C# – How to match an anonymous type parameter in a mocked method

When an anonymous type is defined in one assembly, it won’t match an anonymous type defined in another assembly. This causes problems when you’re unit testing and trying to mock a method that has an an anonymous type parameter. For example, let’s say you’re trying to unit test the following method: To unit test this, … Read more

ASP.NET Core – How to unit test your middleware class

There are three requirements for unit testing a middleware class: Mock out RequestDelegate by defining a lambda that returns a Task (Task.FromException, Task.FromResult, or Task.FromCanceled). Mock out HttpContext by using DefaultHttpContext. The middleware function needs to be awaited, so your unit test needs to be defined with async Task. Here’s an example: This is a … Read more

ASP.NET Core – How to change the JSON serialization settings

System.Text.Json is the default JSON serializer in ASP.NET Core. It uses the following default serialization settings: To change the settings at the service level for all controllers, call AddJsonOptions() in Startup.ConfigureServices() like this: Note: This example is passing in JsonStringEnumConverter, which makes JsonSerializer use the enum name instead of enum value. When you change the … Read more

C# – Get and send JSON with HttpClient

The simplest way to get and send JSON with HttpClient is to use the GetFromJsonAsync() and PostAsJsonAsync() extension methods found in System.Net.Http.Json, like this: Note: You have to install the System.Net.Http.Json nuget package if you’re using a framework version before .NET 5. These extension methods use System.Text.Json for serialization. They simplify things by abstracting away … Read more

System.Text.Json – Using anonymous types to customize serialization

It’s common to need to customize serialization. When you need to do this, you’d typically need to create a custom converter and pass it in during serialization. Depending on your scenario, an alternative approach is to use anonymous types, like this: Basically you select properties from another object and format them as desired, and then … Read more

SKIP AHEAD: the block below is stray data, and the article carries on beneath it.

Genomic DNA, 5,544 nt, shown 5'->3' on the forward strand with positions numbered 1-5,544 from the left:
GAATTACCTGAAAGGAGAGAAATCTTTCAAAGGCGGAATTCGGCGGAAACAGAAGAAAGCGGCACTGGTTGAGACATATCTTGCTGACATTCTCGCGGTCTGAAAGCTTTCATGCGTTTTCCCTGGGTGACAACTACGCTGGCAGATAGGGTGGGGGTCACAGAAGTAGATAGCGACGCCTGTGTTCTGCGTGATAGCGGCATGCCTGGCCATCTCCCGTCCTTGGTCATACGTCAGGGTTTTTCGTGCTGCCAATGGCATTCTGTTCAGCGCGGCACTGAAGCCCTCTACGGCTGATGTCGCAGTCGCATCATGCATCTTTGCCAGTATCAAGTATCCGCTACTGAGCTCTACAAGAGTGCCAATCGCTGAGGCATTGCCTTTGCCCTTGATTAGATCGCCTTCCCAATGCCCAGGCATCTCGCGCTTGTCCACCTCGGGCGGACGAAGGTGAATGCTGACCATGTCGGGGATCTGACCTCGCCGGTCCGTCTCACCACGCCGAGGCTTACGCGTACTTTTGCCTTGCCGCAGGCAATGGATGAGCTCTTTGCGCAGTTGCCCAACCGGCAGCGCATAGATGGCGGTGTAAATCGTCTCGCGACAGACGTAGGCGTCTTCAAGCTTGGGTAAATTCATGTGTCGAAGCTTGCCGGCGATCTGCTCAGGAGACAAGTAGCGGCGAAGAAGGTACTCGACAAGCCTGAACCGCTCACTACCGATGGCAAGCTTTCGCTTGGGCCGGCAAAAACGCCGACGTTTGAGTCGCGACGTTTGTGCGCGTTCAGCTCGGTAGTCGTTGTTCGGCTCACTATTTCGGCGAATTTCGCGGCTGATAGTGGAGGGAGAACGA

System.Text.Json.JsonException: The JSON value could not be converted to System.DateTime

When deserializing a datetime value with System.Text.Json.JsonSerializer, if the value isn’t in the format it expects, then it’ll throw a JsonException. It expects datetimes to be in the ISO-8601-1:2019 format (for example: 2021-07-12T12:35:34+00:00). For example, the following code is trying to deserialize a datetime value in an unexpected format: This’ll throw the following exception: System.Text.Json.JsonException: … Read more

Deserializing JSON that contains an embedded JSON string

When you send mail, you put a letter in an envelope and put routing information on the envelope. The postal service uses the routing information to deliver the envelope to a specific mailbox. The mailbox owner then opens the envelope and reads the letter. Sometimes you may need to deal with the JSON equivalent of … Read more

System.InvalidOperationException: Serializer options cannot be changed once serialization or deserialization has occurred

Problem When using System.Text.Json, it’s a good idea to reuse JsonSerializerOptions objects. This leads to a massive 200x speedup in subsequent calls to the serializer. The downside is you can’t change properties on the options object after you’ve passed it in a Serialize()/Deserialize() call. You’ll get the exception: System.InvalidOperationException: Serializer options cannot be changed once … Read more